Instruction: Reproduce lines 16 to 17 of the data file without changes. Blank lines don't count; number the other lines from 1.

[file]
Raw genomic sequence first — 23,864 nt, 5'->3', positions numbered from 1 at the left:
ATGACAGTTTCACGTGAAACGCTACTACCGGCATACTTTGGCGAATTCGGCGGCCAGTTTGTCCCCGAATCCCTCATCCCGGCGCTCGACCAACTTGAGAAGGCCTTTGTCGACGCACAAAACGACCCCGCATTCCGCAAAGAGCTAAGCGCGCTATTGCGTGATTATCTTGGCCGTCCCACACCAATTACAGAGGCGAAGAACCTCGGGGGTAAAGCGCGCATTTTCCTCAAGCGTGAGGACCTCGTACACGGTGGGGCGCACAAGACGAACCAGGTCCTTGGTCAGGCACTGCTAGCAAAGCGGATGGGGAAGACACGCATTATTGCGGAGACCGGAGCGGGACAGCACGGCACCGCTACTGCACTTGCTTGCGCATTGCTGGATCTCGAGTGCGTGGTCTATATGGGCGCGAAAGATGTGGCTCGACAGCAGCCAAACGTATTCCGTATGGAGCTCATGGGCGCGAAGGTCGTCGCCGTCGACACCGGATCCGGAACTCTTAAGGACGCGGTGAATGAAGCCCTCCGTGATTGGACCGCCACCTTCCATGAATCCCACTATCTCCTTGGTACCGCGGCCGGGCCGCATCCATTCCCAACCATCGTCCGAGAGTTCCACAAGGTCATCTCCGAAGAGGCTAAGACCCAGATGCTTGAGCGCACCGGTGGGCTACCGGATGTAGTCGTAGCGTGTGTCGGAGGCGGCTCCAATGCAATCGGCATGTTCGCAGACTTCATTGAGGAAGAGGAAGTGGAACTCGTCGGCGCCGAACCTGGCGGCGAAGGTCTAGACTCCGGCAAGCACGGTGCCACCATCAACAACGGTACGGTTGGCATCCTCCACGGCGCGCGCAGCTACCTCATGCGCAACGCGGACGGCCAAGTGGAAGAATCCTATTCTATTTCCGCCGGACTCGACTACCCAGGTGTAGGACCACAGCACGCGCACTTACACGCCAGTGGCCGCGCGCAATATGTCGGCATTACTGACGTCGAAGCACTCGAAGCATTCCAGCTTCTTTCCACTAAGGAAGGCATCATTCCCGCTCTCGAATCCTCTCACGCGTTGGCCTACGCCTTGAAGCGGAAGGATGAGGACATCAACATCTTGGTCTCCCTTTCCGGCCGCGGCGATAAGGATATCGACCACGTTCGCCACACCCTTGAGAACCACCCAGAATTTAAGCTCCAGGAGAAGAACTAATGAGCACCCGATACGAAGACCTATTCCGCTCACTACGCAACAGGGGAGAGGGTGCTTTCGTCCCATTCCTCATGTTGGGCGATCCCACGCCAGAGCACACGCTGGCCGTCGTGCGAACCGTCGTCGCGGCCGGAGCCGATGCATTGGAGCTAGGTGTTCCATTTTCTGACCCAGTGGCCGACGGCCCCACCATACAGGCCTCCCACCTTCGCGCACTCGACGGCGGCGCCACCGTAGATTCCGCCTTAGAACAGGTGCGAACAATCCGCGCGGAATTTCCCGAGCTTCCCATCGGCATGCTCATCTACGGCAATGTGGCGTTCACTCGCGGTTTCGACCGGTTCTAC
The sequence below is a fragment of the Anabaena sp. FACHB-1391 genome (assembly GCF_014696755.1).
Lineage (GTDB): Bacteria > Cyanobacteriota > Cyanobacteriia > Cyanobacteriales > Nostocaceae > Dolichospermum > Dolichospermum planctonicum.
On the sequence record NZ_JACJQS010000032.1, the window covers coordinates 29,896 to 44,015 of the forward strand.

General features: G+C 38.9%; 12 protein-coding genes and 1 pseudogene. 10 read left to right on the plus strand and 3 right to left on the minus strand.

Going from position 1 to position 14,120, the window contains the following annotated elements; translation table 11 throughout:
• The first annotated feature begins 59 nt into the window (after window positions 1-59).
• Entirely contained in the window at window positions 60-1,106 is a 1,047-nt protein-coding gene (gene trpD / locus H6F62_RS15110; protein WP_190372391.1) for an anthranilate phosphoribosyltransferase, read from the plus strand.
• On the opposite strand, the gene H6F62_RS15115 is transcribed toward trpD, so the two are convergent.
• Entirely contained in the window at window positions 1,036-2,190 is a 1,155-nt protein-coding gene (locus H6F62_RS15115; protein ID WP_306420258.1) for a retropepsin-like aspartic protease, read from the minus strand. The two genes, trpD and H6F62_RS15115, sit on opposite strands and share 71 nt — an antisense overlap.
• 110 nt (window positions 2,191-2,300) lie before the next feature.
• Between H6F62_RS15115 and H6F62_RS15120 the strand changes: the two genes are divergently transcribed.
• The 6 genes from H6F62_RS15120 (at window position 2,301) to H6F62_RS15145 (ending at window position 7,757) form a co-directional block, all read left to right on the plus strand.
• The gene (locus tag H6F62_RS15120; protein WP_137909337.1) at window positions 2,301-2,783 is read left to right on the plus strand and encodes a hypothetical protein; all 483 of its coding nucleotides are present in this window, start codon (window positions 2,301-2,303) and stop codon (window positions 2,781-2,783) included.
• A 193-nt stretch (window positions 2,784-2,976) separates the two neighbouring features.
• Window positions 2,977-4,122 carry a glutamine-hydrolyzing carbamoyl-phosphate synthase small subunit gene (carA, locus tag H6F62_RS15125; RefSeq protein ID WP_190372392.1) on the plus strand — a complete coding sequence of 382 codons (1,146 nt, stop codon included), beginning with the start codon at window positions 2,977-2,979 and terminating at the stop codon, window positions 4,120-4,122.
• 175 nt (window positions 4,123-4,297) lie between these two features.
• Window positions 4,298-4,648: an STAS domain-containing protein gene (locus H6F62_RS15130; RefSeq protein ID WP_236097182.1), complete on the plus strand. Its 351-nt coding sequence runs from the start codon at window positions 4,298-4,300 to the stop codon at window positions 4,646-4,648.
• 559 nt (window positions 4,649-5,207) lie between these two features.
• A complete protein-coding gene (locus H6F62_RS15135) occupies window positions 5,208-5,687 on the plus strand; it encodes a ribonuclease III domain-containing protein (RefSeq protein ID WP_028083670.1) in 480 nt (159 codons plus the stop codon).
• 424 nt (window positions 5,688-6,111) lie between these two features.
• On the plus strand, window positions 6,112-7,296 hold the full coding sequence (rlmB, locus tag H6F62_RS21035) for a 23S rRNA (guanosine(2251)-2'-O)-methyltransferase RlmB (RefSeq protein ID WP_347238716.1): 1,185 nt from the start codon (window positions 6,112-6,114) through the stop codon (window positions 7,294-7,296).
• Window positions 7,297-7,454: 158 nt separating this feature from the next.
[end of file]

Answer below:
• A 193-nt stretch (window positions 2,784-2,976) separates the two neighbouring features.
• Window positions 2,977-4,122 carry a glutamine-hydrolyzing carbamoyl-phosphate synthase small subunit gene (carA, locus tag H6F62_RS15125; RefSeq protein ID WP_190372392.1) on the plus strand — a complete coding sequence of 382 codons (1,146 nt, stop codon included), beginning with the start codon at window positions 2,977-2,979 and terminating at the stop codon, window positions 4,120-4,122.